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HIV/AIDS Reality

By , Westport, CT
“If you’re happy and you know it clap your hands” Sung the ten children in front of me. Their voices filled the whole and their little bodies bubbled with excitement. Their faces glistened with delight after reciting the information on the various posters around the room.

I am spending the fall semester of my sophomore year in high school in Southern Africa with a program private high school. Throughout the semester eleven other students, four teachers and I are exploring Zambia, Botswana, Namibia and South Africa.

Two and a half months into the trip we boarded our big blue truck and set off for Zulu Fadder. Which is a program that offers a place where orphans can go and receive meals and some basic education. However, Zulu Fadder does more that just that, they also offer a safe environment with loving people to support the kids. When our truck turned up to the buildings over one hundred kids gathered around waving and running along side the truck. The truck door opened and their voices flooded into the open door and windows. We stepped out one by one and instantly our motherly instinct overtook and we had no choice but to lift them onto our hips. The kids enthusiastic energy reflected into our group that we now playing with the kids around us. We walked over to a large building and volunteered to set up the chairs in rows. We placed the kids on the floor only to have them follow us and constantly try to hold onto our hands. As soon as the chairs were set up we were led out with about ten kids around us to be shown their classroom. Their faces seemed to glow steadily brighter with pride as they recited the content of the posters. We exited the classroom and returned to the eating hall to serve lunch.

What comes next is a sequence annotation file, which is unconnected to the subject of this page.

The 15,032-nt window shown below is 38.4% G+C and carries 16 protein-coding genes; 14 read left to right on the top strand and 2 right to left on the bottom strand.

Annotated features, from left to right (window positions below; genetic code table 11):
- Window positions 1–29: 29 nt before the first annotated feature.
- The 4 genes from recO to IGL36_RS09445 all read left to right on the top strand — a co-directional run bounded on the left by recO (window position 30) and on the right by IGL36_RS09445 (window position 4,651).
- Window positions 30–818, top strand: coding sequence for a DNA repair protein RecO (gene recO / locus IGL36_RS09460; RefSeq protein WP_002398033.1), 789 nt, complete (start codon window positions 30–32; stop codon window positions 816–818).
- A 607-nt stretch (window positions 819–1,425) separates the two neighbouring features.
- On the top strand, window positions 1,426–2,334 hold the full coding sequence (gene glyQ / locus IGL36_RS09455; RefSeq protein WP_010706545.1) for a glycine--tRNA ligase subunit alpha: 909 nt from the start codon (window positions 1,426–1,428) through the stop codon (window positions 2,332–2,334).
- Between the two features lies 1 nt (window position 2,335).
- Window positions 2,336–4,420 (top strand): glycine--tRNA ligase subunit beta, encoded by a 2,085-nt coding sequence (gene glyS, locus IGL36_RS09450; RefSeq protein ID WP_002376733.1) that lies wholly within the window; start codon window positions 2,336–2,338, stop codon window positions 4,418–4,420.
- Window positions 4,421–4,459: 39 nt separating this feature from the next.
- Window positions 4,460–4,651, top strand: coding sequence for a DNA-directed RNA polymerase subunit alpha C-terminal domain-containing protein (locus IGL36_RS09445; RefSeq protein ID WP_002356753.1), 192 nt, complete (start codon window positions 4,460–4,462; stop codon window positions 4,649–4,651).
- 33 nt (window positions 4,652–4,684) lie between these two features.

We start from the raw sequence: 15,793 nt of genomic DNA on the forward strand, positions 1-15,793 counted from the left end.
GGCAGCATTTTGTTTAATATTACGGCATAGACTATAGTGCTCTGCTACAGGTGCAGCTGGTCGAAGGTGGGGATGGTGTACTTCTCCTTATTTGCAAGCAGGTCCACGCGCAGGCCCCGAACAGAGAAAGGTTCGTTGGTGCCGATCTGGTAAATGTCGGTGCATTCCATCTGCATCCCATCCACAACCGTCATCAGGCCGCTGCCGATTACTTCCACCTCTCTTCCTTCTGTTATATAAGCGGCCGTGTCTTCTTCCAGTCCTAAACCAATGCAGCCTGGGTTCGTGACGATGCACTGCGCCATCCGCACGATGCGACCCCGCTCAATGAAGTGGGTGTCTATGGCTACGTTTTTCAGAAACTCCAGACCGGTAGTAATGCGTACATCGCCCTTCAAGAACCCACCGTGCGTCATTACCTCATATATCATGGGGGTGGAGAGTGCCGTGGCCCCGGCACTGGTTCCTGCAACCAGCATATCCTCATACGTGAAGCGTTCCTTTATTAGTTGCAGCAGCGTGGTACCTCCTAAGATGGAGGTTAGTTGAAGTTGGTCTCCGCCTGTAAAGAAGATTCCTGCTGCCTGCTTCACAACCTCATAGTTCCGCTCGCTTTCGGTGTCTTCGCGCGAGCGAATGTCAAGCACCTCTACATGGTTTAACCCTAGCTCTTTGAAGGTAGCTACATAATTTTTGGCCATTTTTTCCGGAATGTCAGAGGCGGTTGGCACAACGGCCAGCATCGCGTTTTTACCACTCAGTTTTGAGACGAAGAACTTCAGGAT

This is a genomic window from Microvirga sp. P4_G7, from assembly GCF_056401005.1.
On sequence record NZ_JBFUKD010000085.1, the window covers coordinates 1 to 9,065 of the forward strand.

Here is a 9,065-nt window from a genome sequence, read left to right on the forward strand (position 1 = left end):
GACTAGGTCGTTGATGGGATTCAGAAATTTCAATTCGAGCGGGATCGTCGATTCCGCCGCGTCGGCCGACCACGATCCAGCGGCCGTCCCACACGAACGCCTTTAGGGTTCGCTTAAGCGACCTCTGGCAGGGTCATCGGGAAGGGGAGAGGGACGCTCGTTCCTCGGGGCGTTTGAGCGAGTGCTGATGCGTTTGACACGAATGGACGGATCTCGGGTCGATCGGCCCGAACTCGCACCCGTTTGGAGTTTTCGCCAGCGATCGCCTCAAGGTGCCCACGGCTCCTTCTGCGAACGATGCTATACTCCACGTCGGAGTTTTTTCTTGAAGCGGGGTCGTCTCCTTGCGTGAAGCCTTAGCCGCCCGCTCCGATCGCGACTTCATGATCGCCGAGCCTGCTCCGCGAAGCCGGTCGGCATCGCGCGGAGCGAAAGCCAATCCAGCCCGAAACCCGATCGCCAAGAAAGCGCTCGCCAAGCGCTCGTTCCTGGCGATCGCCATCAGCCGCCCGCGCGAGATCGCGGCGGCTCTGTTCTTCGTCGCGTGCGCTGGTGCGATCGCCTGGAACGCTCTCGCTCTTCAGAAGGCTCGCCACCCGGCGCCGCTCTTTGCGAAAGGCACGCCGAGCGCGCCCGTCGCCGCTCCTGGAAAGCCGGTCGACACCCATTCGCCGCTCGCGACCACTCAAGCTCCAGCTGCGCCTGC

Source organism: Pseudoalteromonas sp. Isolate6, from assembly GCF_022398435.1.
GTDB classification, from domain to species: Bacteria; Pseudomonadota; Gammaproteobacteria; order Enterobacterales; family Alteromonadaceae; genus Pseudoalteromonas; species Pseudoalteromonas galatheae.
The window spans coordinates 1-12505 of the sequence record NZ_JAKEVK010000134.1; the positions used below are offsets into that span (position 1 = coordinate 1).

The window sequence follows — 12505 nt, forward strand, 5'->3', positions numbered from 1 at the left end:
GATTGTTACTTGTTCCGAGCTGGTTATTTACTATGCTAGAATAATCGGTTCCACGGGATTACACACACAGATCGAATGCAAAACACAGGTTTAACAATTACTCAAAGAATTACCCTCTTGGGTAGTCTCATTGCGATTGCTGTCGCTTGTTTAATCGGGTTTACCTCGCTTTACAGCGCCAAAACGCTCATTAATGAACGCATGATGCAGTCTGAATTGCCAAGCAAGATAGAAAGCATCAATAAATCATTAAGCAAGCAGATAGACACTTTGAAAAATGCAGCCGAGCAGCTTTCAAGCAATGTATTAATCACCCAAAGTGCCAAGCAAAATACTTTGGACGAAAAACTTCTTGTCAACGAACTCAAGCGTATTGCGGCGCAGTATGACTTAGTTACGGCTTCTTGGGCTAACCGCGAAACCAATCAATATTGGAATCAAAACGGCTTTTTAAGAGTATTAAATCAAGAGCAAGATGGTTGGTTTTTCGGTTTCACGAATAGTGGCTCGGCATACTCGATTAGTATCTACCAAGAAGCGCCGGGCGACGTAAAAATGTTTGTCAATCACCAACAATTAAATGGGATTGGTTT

We handed out plates of Pop, a traditional food made with millemel, and stew to the hungry kids. My TTS friends and I sat on the edge of a stage at the front of the hall watching them all eat. As more of them finished they approached us again. One little girl in particular in a dark blue rain jacket was sitting staring at our group. I smiled at her and she stood up to make her way over to me.

She spent the rest of the hour that we were at Zulu Fadder holding my hand and being my shadow. Although I only new her for a few hours, I have full confidence that I will never forget her. We didn’t talk much as language was a large barrier therefore I can only imagine what her life is like. All I know is that she didn’t have her parents and all her clothes cane from donations. Back at home is this happened to someone they would complain about it and want you to feel sorry for them. However if I didn’t now her background I don’t feel she would have told me without me asking. Our teachers came and told us it was time to go and we made our way over to the truck. I slipped my hand away from hers and gave her one last hug. She will always reminded me of the reality of HIV/AIDS have on people and the privileged I am. I pulled myself up onto the truck and we started to roll away, I glanced back only to see her hands above her head sending one last wave.

The few hours we spent at Zulu Fadder were filled with laughter and smiles. This shocked me as I was expecting more of a grim underlying atmosphere that is usually associated with HIV/AIDS. I was presently surprised that even though the reality of HIV/AIDS was right in front of me it was still such a joyful, uplifting place to be. I know what impact she had on me but I can’t help thinking now I impacted her by coming into her life for a few hours?





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Hello There said...
Jan. 14, 2010 at 7:21 pm
I really loved this article! It gave me goosebumps just to hear you say the little girl gave one last wave.
 
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